The hack requires a print-out of an old mystical diagram and an attitude adjustment.  The print-out is easy, and the attitude part is easy, too, if you'll simply be open minded.  It will sound like the simplest thing in the world, but it's a thousand-year-old occult secret that gets used for psychic entrainment for the purposes of genuine mind reading and (by practitioners of black magick) using others as puppets.  The attutide is to decide in advance that you like something, understand it, and are enriched by it.  To be clear, this is not auto-suggestion -- you aren't convincing yourself of something nor are you lying to yourself.  In the case of a new musical album, you haven't even heard the content yet, but you begin by negating any negative preconceptions that might be looming in your unconscious.  You hit the "play" button with a wholehearted expectation that you're going to be blown away.  This, in conjunction with the diagram you'll print out, makes for a clear connection to the album's Muse.  To be clear, you decide to come to any album in question without negative preconceptions but also with an expectation that it's the best album you've ever heard.
The mystical diagram is like an insurance policy for making that spirit-to-spirit connection.  Wikipedia tries to demystify it by calling it an "inadvertent mandala," but there's obviously nothing inadvertent about it.  The "Indian-Head Test Pattern" is a magickal diagram for fine-tuning a channel, and like a spirit medium you're "channeling" to the otherworld in which this music was inspired.  This diagram, developed by RCA in 1939, used to appear on TV channels prior to 1970.  Your great-great-great-great grandparents will recognize it.  Print it out and place it near whatever device you use for music listening.  If you have an LP sleeve, slip the diagram into it.  If you have a CD jewel case, lay the case atop the diagram.  The key is to formally associate, in whatever way you choose, the diagram with the music in question.  This confirms to your guardian angel/demon and the Muse of the album that you are "tuned in" to discovering a new masterpiece.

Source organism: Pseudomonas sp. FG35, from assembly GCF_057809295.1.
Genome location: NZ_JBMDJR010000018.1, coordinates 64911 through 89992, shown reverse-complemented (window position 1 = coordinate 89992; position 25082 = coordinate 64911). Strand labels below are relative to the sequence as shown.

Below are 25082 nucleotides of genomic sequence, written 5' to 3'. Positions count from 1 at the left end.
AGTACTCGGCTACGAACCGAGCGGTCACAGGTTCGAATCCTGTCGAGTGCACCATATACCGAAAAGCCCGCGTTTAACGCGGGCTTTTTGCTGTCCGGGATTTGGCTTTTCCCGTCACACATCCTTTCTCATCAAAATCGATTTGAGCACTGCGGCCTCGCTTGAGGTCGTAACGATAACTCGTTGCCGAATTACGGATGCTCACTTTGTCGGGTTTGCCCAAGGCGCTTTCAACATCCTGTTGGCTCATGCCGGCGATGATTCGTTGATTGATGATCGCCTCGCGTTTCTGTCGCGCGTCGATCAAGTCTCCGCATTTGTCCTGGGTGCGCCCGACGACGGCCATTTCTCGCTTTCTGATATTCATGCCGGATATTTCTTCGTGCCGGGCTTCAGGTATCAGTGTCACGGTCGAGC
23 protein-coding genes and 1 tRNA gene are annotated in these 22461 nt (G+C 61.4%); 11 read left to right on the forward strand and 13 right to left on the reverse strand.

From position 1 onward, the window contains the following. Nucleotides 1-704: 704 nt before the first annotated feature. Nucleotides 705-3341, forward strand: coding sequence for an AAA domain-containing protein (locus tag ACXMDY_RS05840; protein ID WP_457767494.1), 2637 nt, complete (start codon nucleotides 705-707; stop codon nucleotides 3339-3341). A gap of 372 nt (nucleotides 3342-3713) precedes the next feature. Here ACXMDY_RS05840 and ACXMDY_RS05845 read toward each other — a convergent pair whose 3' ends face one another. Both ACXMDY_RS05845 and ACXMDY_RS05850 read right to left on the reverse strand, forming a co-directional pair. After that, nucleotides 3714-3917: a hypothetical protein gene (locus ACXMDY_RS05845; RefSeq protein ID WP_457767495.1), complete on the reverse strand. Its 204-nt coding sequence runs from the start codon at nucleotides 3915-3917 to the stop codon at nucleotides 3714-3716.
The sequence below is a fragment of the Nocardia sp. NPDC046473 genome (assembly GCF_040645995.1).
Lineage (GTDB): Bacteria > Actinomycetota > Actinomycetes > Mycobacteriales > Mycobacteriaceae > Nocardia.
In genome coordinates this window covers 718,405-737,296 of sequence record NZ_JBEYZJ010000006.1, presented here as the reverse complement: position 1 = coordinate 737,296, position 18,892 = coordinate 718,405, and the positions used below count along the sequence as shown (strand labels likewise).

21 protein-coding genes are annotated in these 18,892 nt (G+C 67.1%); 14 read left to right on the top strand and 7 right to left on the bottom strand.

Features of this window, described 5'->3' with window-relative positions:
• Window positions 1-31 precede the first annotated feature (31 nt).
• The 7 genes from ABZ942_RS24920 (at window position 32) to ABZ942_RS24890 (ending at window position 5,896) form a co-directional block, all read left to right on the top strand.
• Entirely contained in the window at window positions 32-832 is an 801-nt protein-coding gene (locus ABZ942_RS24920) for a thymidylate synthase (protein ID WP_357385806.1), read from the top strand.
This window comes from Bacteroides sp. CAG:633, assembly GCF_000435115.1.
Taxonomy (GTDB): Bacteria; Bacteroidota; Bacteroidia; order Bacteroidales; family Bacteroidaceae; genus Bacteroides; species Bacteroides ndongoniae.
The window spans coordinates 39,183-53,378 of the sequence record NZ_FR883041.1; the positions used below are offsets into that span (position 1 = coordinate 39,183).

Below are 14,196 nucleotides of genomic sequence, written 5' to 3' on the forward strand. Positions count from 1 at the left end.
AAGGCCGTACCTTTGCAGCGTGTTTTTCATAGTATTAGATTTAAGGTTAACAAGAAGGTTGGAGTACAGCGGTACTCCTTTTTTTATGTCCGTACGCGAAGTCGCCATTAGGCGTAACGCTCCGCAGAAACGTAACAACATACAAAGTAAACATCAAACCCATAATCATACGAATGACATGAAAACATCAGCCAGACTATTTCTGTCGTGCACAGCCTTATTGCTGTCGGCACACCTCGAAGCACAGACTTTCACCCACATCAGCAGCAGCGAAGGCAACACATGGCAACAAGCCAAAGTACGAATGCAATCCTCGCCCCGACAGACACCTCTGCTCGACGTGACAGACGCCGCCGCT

What prompted us to share this magickal hack today was hearing Youtube responses to the new album by the Swedish band Ghost, Prequelle.  Some fans recognized it as the band's best work to date (spoiler: they're right!), but others filmed themselves having nervous breakdowns over how disappointed they were.  We realized that the band used a poorly-chosen magic word as their album title.  "Prequelle" looks like "prequel," and we've all seen bad movie prequels in which the writers seemingly ran out of ideas for the linear storyline of the franchise and cheated by taking everything back in time (most often entailing different actors playing the characters' younger selves).  And so fans of the band Ghost developed preconceived notions: the new album must be a step backwards, the band must have run out of ideas, the songs must be a reversal of all that fantastic music that came before.  Those fans are wrong as wrong can be, but it's easy enough to see how their minds got there.  What they need, what anyone needs, is an old mystical diagram and an attitude adjustment.  We weep (seriously -- tears!) for the Ghost fans who missed out on hearing Prequelle as the masterpiece that it is.  Just imagine how many other masterpieces are out there in the ethers, as it were, waiting for your spirit mediumship to make a connection that will enrich your life.  Sure, it sounds so necromantic, but that Indian head is waiting for you.
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May 28, 2018 (permalink)

Eyeglasses wearers are sometimes called "four eyes."  But did you know that "four eyes" refers to a Cyclopian orgy?  The proof is in Lustige Blätter, 1899.
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"To a good psychic there is no house which is not haunted."  From Borderland, 1895.
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May 23, 2018 (permalink)

"Man looks inside a tornado and tells what he saw."  From Popular Mechanics, 1930.
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May 22, 2018 (permalink)

Clowns' feet really are that big.  From Die Muskete, 1941.
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May 17, 2018 (permalink)

If you ever wondered how soon you should blow dry, here's your answer.  From Jugend, 1925.
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"Blindfolded by clear glass."  From Popular Science Monthly, 1920.
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May 16, 2018 (permalink)

You've heard that a smile is a frown turned upside down, but the part they tend to leave out is what, exactly, does the turning.  Demons.  From Le Journal Pour Rire, 1852.
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May 14, 2018 (permalink)

As the body of the book grows, one becomes obsessed
with it. Will it be grow to be healthy and strong?
—Liz Walker, Choosing a Sustainable Future, 2010
This Book is a Cactus was spotted growing in a potted rock garden, alongside A Field Guide to Identifying Unicorns by Sound and How to Be Your Own Cat.  Thanks, Adam, for sending the photo!
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Original Content Copyright © 2018 by Craig Conley. All rights reserved.